Our final search for Pubmed consisted of MeSH-terms and title words (including several synonyms) for animal models, human clinical trials and translation, combined with “AND”. We built an equivalent search for Embase (replacing MeSH terms with the corresponding Emtree terms), also including key words. We filtered for (systematic and other) reviews, letters and editorials. The full search strategy can be found in our protocol . We performed our systematic scoping search in Pubmed and Embase on 16 October 2017.
Additional search strategies
Besides formal literature searches, we retrieved relevant references via two more routes. The first was screening of the reference lists of all included references and relevant reviews. This is a standard approach in systematic reviews. The second alternative route was contacting experts in the field for additional references. Experts were (1) the authors; (2) their (direct and indirect) colleagues known to be interested in translational success, and (3) the first and last authors of all papers included from the search. Experts were contacted via email; a single reminder was sent after 1–2 weeks if they did not respond.
Selection of papers
We included studies and reviews quantitatively comparing the results of studies including at least 2 species with one being human. We thus excluded studies and reviews comparing 2 non-human species or comparing outcomes between human clinical trials. There were no restrictions for language or publication date. All titles and abstracts retrieved from the search were independently screened by two reviewers. Full-text screening of the included papers was again performed by two independent reviewers. Discrepancies were resolved by discussion between reviewers.
During the selection process, we came across several correlational studies of pharmacokinetic–pharmacodynamic (PKPD) parameters after the administration of various molecules. While these papers do not describe translational success rates according to our original binary definition (replication of positive, negative or neutral results), they do provide continuous quantitative information on animal-to-human translation. As this is in line with our intended goal, we did include these papers. The same argumentation led to the inclusion of meta-analyses in which both human and animal studies were compared as subgroups within a single meta-analysis.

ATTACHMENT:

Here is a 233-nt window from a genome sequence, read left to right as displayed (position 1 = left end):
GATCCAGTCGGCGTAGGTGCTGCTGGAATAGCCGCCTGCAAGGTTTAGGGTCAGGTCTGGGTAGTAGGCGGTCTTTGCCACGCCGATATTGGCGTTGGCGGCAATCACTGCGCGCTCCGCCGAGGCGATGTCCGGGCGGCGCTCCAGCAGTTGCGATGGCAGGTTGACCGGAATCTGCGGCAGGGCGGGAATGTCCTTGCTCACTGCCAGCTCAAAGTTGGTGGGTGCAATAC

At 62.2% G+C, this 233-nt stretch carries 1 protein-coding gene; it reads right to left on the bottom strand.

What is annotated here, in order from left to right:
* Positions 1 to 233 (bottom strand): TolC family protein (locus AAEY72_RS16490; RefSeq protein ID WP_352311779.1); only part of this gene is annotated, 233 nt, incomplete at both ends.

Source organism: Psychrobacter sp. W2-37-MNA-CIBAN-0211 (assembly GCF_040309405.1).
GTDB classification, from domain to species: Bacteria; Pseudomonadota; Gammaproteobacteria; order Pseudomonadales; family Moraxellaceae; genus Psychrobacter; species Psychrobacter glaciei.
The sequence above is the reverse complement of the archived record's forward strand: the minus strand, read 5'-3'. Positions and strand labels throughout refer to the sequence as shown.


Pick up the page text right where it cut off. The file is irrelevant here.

Comparisons of outcome measures without an intervention were excluded (e.g. [24,25,26]), as well as papers describing the effects of experimental design parameters on outcomes in several species (e.g. . Ex vivo and in vitro animal studies were also excluded (e.g. [28, 29], as well as animal studies combining the animal with other (mostly in vitro) data to improve predictive accuracy . We only included studies that provided quantitative information on translational success (or failure); i.e. we excluded papers comparing a single human with a single animal study. The unit of analysis could vary, but included studies had to compare a specific set of compounds/interventions, studies/experiments, or symptoms/events between species. The important work of O’Collins et al.  was excluded from our analyses as their efficacy comparison between species is not based on the same set of drugs.
Besides, several important reviews focusing on translation from the animal study perspective only were excluded (e.g. [32,33,34,35,36]), as well as studies analysing how often animal studies were cited . Further excluded were important papers on attrition rates and translation with a wider scope than animal-to-human translation (e.g. [3, 38,39,40,41,42,43,44,45,46]), papers presenting relevant graphs without informing us on summary values (e.g. , and quantitative studies on related phenomena such as market withdrawal of drugs  and animal harm–human benefit analyses .
Selection of data
When a single paper described multiple studies on different datasets, those compliant with our inclusion criteria were included into the analyses separately. E.g.  described 3 studies of which 2 are included in this review; the 3rd study, on intestinal expression levels of transporters and metabolic enzymes in rats and humans, did not comprise an intervention and was thus excluded.
If species were analysed separately, we included the separate data. If multiple analyses with the same outcome measure were based on the same data, we included the one with the largest sample size (which was deemed the most reliable), or, in a minority of studies with equal sample sizes, the most predictive one (i.e. the highest translational success rate). Including the most predictive results may have biased our results somewhat towards inflated translational success rates. For PKPD studies reporting ≥ 3 parameters, we preferentially selected the volume of distribution, the clearance and the half time, as these were most frequently reported.